“The way I view myself – and it goes back to what I wanted to do from the jump – is [as] a producer who would hop on a hook and sing real quick,” she says. “I don’t want to compare myself to the Summer Walkers – I compare myself to Pharrell.” Syd admiringly references N.E.R.D’s 2002 re-released version of the album ‘In Search Of…’, on which producers Pharrell and Chad Hugo used live instruments to combine R&B with funk-rock, inspiring a generation in the process (Tyler, The Creator once dubbed it “the greatest album of all time”). To Syd, it’s the sound of “someone who is just publicly experimenting”.

NME Cover 2022 Syd
Credit: Matthew Cowen for NME

She took that energy after the break-up into the creation of ‘Broken Hearts Club’, before admitting to herself that she needed to pause: “I felt a lot of pressure to bury myself in my work. That was my initial knee-jerk reaction. It didn’t sound good. If anything, it was a mirror and I didn’t like what I saw. I needed to heal first and so I did that.

“I stopped making music altogether. I read a lot of Toni Morrison books. I did a lot of Earthing – standing in the grass barefoot – and reconnecting with myself. I was forced to sit in the sun in my front yard and deal with it. No distractions and no escape. I actually preferred it that way because I knew I didn’t want to let that grief linger for too long. I knew I wanted to grieve that loss and then move on as quickly as possible in a healthy way.”

 “I don’t want to compare myself to the Summer Walkers – I compare myself to Pharrell”

Alongside this, Syd also started regularly seeing a therapist, which led her to see a psychiatrist, something she wishes she had done earlier in life and recommends to anyone who has the means to see one. “I’ve been diagnosed with depression,” she explains. “I was dealing with that a lot back in the day and knowingly dealing with it but also not knowing a healthy way to deal with it. [Therapy] has been a game-changer. It doesn’t change everything, obviously, but it gives you a foundation, at least, to come at life rationally. Therapy helped me get comfortable with psychiatry.”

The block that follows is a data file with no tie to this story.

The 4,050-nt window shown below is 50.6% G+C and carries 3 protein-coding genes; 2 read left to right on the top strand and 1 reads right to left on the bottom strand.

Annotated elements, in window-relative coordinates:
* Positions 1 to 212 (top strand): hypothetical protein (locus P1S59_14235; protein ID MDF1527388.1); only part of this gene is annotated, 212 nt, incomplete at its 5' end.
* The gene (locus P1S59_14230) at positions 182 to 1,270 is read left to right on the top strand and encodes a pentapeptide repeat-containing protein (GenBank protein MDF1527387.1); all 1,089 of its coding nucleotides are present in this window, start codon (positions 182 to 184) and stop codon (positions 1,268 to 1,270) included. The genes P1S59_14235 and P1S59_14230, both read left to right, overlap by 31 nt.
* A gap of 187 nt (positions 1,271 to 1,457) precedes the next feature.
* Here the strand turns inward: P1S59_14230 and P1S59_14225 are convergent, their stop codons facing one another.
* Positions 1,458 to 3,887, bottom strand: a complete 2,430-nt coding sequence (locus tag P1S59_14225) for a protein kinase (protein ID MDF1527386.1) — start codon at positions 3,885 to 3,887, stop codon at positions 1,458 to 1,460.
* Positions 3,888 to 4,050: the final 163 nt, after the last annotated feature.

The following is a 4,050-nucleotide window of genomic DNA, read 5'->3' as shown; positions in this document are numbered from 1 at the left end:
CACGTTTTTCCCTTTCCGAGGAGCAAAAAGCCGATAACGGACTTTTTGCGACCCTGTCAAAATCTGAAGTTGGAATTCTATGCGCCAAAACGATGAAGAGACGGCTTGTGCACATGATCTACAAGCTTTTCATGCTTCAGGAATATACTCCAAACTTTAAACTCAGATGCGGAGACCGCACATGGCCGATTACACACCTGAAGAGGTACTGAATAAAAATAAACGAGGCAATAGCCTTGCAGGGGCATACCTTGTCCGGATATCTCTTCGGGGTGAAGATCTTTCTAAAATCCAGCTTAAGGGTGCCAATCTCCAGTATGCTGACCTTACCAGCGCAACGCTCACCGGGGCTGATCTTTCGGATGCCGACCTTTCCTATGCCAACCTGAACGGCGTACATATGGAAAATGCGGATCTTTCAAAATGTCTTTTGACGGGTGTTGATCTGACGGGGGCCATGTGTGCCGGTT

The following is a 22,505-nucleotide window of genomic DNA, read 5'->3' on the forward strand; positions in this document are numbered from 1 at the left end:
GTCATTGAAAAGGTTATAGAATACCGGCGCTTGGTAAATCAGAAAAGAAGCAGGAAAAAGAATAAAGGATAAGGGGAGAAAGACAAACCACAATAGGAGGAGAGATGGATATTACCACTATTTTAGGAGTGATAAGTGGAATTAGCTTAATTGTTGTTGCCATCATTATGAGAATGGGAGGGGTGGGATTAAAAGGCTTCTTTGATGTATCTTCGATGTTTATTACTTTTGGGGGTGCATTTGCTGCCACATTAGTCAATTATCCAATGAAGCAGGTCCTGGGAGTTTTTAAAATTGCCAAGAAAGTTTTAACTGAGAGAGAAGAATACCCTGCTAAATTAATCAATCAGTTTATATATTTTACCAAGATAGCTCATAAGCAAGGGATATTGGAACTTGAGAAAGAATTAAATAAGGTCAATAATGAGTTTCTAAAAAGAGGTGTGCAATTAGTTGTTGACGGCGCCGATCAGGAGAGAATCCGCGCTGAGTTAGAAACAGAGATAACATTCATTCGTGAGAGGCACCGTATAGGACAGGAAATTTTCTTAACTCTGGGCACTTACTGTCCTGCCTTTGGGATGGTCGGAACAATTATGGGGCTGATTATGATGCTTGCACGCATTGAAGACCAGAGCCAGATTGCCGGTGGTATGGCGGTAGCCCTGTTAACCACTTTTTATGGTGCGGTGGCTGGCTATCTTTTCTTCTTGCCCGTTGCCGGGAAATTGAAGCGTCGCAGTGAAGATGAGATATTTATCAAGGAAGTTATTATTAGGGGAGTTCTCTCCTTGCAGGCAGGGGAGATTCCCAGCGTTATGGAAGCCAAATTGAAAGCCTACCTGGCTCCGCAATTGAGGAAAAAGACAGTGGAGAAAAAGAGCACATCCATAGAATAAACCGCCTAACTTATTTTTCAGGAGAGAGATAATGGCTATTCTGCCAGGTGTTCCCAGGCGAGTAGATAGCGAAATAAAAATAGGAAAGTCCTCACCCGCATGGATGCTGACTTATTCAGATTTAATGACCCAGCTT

Syd made such great progress that both her therapist and psychiatrist suggested she take a break. This coincided with a newfound sense of creativity that enabled her to finish off ‘Broken Hearts Club’. The album boasts various contributions from writing-production duo Nicky Davey, (Syd’s frequent collaborators) and Steve Lacy, while rising talent Brandon Shoop sits alongside Grammy-winning acts such as Troy Taylor, G Koop and Darkchild and Kehlani. The collaboration with the latter, ‘Out Loud’, a sensual saccharine tune meant for the most intimate of settings, was a long time coming.

“Kehlani and I have been friends for a long time,” Syd says. “Our birthdays are a day apart, so we’ve always felt this kinship.” They’re “Finsta friends” – private Instagram accounts reserved for close pals – and “talk throughout the week”. The two worked together on the languid 2020 Disclosure track ‘Birthday’, which made them realise that it was the first time they had collaborated. “We were just like, ‘Why haven’t we made more stuff together?’,” she says. “Next thing, we booked the studio for three days and just started messing around. We had a great time.”

NME Cover 2022 Syd
Credit: Matthew Cowen for NME

‘Broken Hearts Club’ is Syd’s last album on Columbia Records. It feels like the closing of a chapter for her, a marker to the end of her 20s. As 30 beckons, she’s looking forward to new ventures. “The next Internet album will also be our last [on Columbia],” she reveals. “I have no idea what’s next. I don’t know. Maybe we’ll create an Internet label. We talked about that – just signing ourselves.”

Syd leans back against the couch and takes a moment to reflect on the last decade. “The best thing is to see where it’s all gotten us now,” she says. “We just did the Smokin Grooves Festival [in LA] and Earl [Sweatshirt] was there backstage, just hanging out. We hung out all day. It was just dope. Like, we’re all grown. He has a kid now. It’s crazy.”

She pauses. “I don’t know… I have a nice apartment. I have all my dream cars. This is what I expected my 20s to be like, but everything’s set as I hit 30. I’m set. I don’t have to work unless I want to and my mom doesn’t have to work. I can’t ask for no more.”

Does she still seek the validation of others? To be recognised for her talents? Does she feel valued by the industry? Syd scoffs. “I don’t think I care anymore,” she says. “I know I’m a genius.”

Syd’s ‘Broken Hearts Club’ is out April 8